Lessons from a Sick Day (or 2)
Emilie gets sick during her summer mission internship, surfacing both a desire to control, and also a great community of friends to come to the rescue.
At 7:20 a.m. this morning, almost two hours later than usual, I finally manage to drag myself out of bed. Bleary-eyed, I stumble down the hallway toward the kitchen with two things on my mind: I must eat breakfast so I can take my antibiotics, and then I must go to work.
I pass one of my housemates, Tonya Myers, in my search for breakfast. I cough, one of those deep, rattling coughs that accompany a sinus infection and bronchitis.
“Emilie, you sound like death,” she informs me matter-of-factly.
This being sick business frustrates me. I like to do my own work, and carry my own weight. If life was seen as a giant rock-climbing wall, I’m realizing that I like to be the climber who can reach down and give someone else a hand, not the climber who needs two extra hands and someone shoving from below to make it to the top. I like to do things on my own.
I’m coming to realize that I do this in my spiritual life as well. In my small group this past week, we were asked if there are things we do that increase or decrease the Holy Spirit’s influence upon our thoughts or actions.
Immediately, the first thing that came to my mind was my desire to do things on my own. If I am stubbornly relying on my own strength, the Holy Spirit cannot influence me because I am simply not willing to receive His direction. I have to be willing to give up control, get out of the way, and rely on Him before He can act.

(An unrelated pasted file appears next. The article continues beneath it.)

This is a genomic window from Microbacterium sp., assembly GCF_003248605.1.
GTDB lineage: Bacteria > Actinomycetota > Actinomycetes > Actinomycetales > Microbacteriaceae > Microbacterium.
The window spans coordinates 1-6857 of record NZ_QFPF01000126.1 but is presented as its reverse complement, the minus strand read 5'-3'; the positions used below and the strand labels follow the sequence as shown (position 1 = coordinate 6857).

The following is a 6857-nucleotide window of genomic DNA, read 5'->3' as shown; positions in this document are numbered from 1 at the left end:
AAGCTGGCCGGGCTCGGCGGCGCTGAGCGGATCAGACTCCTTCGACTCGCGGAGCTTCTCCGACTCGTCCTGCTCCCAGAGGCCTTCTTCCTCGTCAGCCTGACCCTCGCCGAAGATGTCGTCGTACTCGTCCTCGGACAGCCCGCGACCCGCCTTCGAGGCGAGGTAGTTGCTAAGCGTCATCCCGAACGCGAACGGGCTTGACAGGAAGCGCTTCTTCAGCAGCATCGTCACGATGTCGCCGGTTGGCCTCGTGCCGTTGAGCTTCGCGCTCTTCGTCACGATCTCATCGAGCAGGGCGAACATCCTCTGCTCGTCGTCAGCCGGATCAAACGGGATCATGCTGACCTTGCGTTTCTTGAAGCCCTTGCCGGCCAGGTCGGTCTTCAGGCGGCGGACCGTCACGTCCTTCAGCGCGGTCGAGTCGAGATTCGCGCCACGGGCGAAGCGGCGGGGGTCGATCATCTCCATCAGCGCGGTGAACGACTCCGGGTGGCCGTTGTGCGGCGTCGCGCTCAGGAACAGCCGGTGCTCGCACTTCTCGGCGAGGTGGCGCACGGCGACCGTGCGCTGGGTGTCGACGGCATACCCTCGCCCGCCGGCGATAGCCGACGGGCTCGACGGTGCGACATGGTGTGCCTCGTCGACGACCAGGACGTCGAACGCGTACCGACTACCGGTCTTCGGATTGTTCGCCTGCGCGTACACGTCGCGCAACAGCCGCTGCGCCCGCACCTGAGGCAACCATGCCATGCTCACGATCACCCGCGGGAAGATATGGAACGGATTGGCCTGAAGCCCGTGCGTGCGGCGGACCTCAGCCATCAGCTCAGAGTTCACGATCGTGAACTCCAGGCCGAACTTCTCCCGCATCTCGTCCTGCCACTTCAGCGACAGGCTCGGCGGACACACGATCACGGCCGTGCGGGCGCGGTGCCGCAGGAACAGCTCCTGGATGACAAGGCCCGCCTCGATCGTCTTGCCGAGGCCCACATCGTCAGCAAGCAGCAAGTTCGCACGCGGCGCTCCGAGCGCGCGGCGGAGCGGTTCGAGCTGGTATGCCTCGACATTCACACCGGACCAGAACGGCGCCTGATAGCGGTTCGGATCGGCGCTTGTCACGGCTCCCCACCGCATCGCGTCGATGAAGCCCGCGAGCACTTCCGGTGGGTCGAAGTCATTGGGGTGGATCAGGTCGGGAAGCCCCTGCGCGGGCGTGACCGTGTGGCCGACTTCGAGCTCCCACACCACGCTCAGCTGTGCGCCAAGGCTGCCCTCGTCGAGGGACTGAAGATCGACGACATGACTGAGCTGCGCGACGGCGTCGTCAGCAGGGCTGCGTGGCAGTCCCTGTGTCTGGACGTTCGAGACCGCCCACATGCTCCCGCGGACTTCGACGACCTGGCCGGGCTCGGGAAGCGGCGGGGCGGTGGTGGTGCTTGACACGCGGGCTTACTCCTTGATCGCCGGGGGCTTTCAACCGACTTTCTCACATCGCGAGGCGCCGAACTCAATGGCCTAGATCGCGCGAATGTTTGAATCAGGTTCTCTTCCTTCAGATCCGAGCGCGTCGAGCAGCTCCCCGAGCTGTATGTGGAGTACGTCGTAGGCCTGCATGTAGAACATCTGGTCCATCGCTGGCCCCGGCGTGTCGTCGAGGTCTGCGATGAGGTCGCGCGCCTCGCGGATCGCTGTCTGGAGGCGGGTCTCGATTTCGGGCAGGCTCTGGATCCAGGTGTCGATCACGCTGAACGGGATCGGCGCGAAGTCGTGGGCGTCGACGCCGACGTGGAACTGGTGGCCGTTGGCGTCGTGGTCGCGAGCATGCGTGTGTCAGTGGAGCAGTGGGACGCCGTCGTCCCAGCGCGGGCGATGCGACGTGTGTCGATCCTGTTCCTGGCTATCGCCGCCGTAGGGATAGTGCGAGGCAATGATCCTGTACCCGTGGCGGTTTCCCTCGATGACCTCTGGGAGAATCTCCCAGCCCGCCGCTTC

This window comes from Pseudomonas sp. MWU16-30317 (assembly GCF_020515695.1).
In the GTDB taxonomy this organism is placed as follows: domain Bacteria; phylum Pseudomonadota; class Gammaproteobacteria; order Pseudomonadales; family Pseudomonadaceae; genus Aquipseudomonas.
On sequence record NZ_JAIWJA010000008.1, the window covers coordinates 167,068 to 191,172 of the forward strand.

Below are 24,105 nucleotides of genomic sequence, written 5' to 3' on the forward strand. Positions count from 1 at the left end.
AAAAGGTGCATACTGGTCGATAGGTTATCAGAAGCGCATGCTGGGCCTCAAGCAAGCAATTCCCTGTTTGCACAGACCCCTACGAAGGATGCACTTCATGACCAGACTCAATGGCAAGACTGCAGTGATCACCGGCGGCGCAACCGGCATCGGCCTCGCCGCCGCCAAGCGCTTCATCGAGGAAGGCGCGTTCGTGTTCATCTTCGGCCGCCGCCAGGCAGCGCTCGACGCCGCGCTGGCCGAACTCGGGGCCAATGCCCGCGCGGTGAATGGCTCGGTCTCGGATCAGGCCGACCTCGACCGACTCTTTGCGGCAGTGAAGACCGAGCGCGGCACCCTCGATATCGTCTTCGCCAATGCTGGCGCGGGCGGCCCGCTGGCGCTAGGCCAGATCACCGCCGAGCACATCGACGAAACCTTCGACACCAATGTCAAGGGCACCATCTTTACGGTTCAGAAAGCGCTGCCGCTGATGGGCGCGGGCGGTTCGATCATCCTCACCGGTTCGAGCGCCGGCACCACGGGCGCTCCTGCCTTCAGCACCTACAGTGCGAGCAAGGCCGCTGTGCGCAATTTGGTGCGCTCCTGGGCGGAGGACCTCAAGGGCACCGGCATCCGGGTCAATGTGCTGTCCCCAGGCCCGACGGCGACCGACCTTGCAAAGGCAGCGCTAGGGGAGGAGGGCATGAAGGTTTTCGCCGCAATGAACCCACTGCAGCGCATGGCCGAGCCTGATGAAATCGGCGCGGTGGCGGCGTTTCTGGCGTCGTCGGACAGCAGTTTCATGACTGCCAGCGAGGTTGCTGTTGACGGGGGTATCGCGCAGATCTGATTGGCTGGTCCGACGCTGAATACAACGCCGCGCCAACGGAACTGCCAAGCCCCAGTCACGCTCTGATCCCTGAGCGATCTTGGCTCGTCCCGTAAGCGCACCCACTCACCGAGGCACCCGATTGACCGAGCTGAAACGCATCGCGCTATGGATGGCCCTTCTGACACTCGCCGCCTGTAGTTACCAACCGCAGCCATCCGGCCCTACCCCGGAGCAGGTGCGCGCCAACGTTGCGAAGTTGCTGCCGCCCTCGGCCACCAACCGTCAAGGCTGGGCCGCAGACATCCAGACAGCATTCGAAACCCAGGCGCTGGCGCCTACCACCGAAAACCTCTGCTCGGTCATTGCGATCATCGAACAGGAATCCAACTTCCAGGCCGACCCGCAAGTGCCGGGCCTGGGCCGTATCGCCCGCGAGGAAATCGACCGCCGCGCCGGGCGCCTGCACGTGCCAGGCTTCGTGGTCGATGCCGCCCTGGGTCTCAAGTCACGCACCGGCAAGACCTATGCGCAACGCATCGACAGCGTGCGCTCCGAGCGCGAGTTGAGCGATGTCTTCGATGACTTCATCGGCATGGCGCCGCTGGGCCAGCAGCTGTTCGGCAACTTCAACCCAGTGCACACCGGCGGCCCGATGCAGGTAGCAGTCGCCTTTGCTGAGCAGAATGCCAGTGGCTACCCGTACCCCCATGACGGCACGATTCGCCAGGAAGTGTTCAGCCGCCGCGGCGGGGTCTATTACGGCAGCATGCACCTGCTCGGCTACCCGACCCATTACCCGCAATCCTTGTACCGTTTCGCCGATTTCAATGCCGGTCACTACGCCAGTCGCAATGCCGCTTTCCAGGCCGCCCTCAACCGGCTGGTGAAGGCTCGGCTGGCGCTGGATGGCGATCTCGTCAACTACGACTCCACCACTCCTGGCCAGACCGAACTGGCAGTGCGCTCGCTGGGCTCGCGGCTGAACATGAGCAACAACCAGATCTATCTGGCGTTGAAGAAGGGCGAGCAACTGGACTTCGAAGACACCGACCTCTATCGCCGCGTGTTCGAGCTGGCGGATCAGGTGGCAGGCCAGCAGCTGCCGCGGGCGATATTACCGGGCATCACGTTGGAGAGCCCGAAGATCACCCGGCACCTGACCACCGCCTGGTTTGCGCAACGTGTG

Oftentimes, I forget the importance of relying on God (and on others) until my own strength is physically gone. I had every intention of staying healthy on project this summer. And yet, being sick has given me a completely different perspective, both on the community I’m surrounded by, and on my need to rely on that community.
From the morning I woke up not feeling well, people have come around me, helping to take care of me and pick up the slack I couldn’t carry. After seeing their willingness to step in and take care of me, I still find it amazing that my housemates and I only met 3 weeks ago. We’ve become a small family.
When I woke up feeling ill on Wednesday morning, my housemate, Rebekah Balciunas, made the necessary phone calls to get me excused from our activities for the day. Another housemate, Laura Preston, made me chamomile tea with honey. In the early afternoon, my discipler (mentor) for the summer, Amanda Starcher, called to see if I needed to go see a doctor. I decided to try to tough it out, hoping that if I rested for a day I’d be feeling better.
I made it in to work on Thursday morning to meet some deadlines, but was still feeling pretty sick. Before long, my sweet co-workers were helping me find a nearby urgent care, bringing me chicken soup, and sending me home to sleep for the afternoon. Friday brought more of the same. I made it in to work for the morning, and then went home to sleep for the afternoon, missing our outreach event that evening as well.
So, here’s to learning to give up control this summer. Learning to lean on those around me, to take the hands that are offered when I’m tired and can’t make it by myself. Learning to step out of the way and let God work.